Lung Cancer Stigma2018-09-04T20:45:10+00:00

Lung Cancer Stigma

WHAT IS LUNG CANCER STIGMA?

When negative attitudes are expressed toward someone or something thought to be not acceptable to society, we call this STIGMA.

Friends, family, strangers or even your medical team may have said or done things that made you feel like you deserved to get lung cancer. You may feel guilty if you smoked. These feelings, and the reactions you face, may be the result of lung cancer stigma.  Stigma is not new and is not unique to lung cancer.

The things others do or say that seem to blame you for getting lung cancer can make you uncomfortable. Lung cancer stigma and the feelings it causes can have serious effects on you and your care. Sometimes the effects of lung cancer stigma can lead a patient to delay or refuse treatment, avoid telling others about their diagnosis and reaching out for help.

WHY DOES IT HAPPEN?

As the dangers of smoking became known, efforts to restrict and ban it often caused a negative reaction to smokers. Since a history of smoking is so closely associated with lung cancer (over 80% of those diagnosed with lung cancer are former or current smokers), the disease has a tendency to be viewed as something a smoker did to themselves.


We now know that many factors increase the risk for lung cancer, including exposure to industrial chemicals, such as asbestos and arsenic, and exposure to environmental agents, such as radon. Changes to certain genes, also known as genetic mutations, also play a role in lung cancer development.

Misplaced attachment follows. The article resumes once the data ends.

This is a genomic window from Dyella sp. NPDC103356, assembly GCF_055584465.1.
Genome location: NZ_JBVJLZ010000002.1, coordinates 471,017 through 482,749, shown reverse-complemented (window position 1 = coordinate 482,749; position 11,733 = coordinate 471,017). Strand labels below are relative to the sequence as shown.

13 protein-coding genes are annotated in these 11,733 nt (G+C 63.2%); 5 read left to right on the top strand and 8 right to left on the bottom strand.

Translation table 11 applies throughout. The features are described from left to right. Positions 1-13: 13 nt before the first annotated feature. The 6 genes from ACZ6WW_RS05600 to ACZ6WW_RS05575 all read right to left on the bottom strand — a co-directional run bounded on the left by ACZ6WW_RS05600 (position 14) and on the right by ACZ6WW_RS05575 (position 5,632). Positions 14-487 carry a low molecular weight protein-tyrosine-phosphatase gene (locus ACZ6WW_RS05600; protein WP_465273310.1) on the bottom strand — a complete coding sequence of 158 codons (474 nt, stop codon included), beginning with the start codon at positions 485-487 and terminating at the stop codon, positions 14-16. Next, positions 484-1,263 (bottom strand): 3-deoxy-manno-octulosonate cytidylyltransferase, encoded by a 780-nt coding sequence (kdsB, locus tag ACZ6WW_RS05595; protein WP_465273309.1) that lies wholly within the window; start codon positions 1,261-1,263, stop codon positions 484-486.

People with lung cancer can experience stigma in different ways.

1. Individual (Self Stigma): Smokers and former smokers may blame themselves for developing lung cancer.

I feel a lot of guilt and shame, believing that I caused my own cancer because I was a smoker.

2. Family & Friends: Loved ones may express blame due to sadness, anger and concern.

I overheard my wife say, ‘these were to be our happy years… I’m so angry at how his smoking has taken away our future!’

3. Society: Lung cancer may be perceived as a “smoker’s disease” by some individuals (in the public, media, government and healthcare profession). As a result, you may receive less compassion and support than you deserve.

When I told my neighbor that I had Lung cancer, he said, ‘What did you expect? You smoked— you got lung cancer!’

Coping with Stigma

You may respond to stigma in different ways. Reactions can include:

  • Not telling people you were diagnosed with lung cancer
  • An increase in the time you spend alone, away from your social support system
  • Increased feelings of guilt, shame, stress, anxiety, anger and depression
  • Delaying treatment, not remaining on treatment or not seeking treatment at all
  • Stress in relationships with family and friends
  • Loss of hope

Here are some helpful ways to cope with these feelings.

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